Reports and Campaigns
Reports and campaigns:
Them & Us
Sir Philip Greed
Billionaire BHS boss Sir Philip Green "extracted hundreds of millions of pounds" from the doomed department store, says a new Commons report. It calls him the "unacceptable face of capitalism".
The superyacht collector - net worth £3.7 billion (Forbes) - ran the firm onto the rocks while making huge personal profits. 11,000 jobs will go, starting with 700 from 30 outlets closing on 30 July. The chain's pension fund has a deficit of over £570 million.
Green bellyaches that the report is "biased and unfair". He protests he is "sad and sorry" for the plight of his former workers. Not quite sad enough to rescue those jobs or pensions, of course.
Take his money. Take it all off him. He didn't create it, that was the thousands of workers he has scuppered. Use it to safeguard their jobs and pensions. Nationalise BHS under democratic workers' control. That would at least mean competent management for once.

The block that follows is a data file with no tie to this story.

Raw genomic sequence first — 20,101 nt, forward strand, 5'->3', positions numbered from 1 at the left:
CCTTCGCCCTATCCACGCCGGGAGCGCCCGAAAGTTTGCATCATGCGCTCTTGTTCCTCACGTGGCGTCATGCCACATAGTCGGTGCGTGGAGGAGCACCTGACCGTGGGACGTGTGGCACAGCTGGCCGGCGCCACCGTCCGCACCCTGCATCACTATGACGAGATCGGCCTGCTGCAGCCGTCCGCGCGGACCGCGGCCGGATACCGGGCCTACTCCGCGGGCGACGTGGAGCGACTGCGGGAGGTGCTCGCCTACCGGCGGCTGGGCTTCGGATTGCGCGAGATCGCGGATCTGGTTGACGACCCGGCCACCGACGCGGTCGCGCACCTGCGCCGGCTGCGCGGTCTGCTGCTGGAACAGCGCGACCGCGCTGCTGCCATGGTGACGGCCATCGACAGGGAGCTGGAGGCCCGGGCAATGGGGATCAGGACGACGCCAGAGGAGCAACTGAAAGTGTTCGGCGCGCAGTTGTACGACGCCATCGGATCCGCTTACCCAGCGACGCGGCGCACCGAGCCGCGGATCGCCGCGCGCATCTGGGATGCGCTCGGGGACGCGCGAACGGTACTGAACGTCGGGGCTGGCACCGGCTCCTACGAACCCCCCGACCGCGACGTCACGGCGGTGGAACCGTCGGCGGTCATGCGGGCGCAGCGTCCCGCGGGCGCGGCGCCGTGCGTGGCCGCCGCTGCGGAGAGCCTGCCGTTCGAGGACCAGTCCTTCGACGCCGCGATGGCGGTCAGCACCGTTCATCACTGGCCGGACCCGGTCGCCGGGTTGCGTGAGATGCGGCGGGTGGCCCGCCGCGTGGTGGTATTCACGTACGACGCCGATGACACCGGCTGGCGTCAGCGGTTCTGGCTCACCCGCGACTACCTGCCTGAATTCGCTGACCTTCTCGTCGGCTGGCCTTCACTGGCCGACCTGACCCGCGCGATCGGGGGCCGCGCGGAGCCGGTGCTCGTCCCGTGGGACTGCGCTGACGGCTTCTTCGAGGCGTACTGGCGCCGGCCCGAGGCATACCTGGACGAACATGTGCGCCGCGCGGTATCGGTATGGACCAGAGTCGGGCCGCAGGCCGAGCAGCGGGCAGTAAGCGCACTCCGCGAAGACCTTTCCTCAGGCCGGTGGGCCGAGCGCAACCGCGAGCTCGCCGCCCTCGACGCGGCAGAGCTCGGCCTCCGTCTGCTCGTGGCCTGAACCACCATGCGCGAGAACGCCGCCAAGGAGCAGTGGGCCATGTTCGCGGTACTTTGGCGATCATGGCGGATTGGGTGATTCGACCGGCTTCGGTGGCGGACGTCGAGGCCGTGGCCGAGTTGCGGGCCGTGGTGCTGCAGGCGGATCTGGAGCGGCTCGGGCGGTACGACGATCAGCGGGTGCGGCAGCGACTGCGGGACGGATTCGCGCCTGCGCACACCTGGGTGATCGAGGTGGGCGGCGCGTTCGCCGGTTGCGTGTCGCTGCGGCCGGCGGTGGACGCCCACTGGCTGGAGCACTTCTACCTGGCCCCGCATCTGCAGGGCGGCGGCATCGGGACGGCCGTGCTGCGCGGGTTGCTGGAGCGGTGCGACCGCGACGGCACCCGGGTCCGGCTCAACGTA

Guardian journalist Aditya Chakrabortty points out that the young people who took electronics or bottles of water during the 2011 London riots received a total of 1,200 years of jail time. The Socialist will settle for 1,000 years for Green. When it comes to the capitalist system itself, we say throw away the key.
Taxpayer-funded semi-privatised 'academy' schools have haemorrhaged millions on bloated salaries and lavish expenses for executives.
Luxury cars, five-star hotels, holiday-home broadband, first-class travel, Michelin-starred restaurants, private health care... on top of six-figure pay. New research by Channel 4's 'Dispatches' and the Observer has found the top 40 academy chains spent a cool million on executive expenses since 2012.
The chief exec of the Academy Transformation Trust, Ian Cleland, 'earns' £180,000 a year. Apparently this is not enough to cover his commute. His expenses include leasing, servicing and insuring a Jaguar V6, and £3,000 of first-class rail tickets.
In March, Cleland threatened staff redundancies to cover what he claimed was a £500,000 funding shortfall. Teachers' union NUT took national strike action on 5 July against forced academy status, unbearable workloads, and a series of other government attacks on pay and conditions.
The Socialist says: scrap academies. For fully funded comprehensive education for all, under the democratic control of teachers, parents and the community.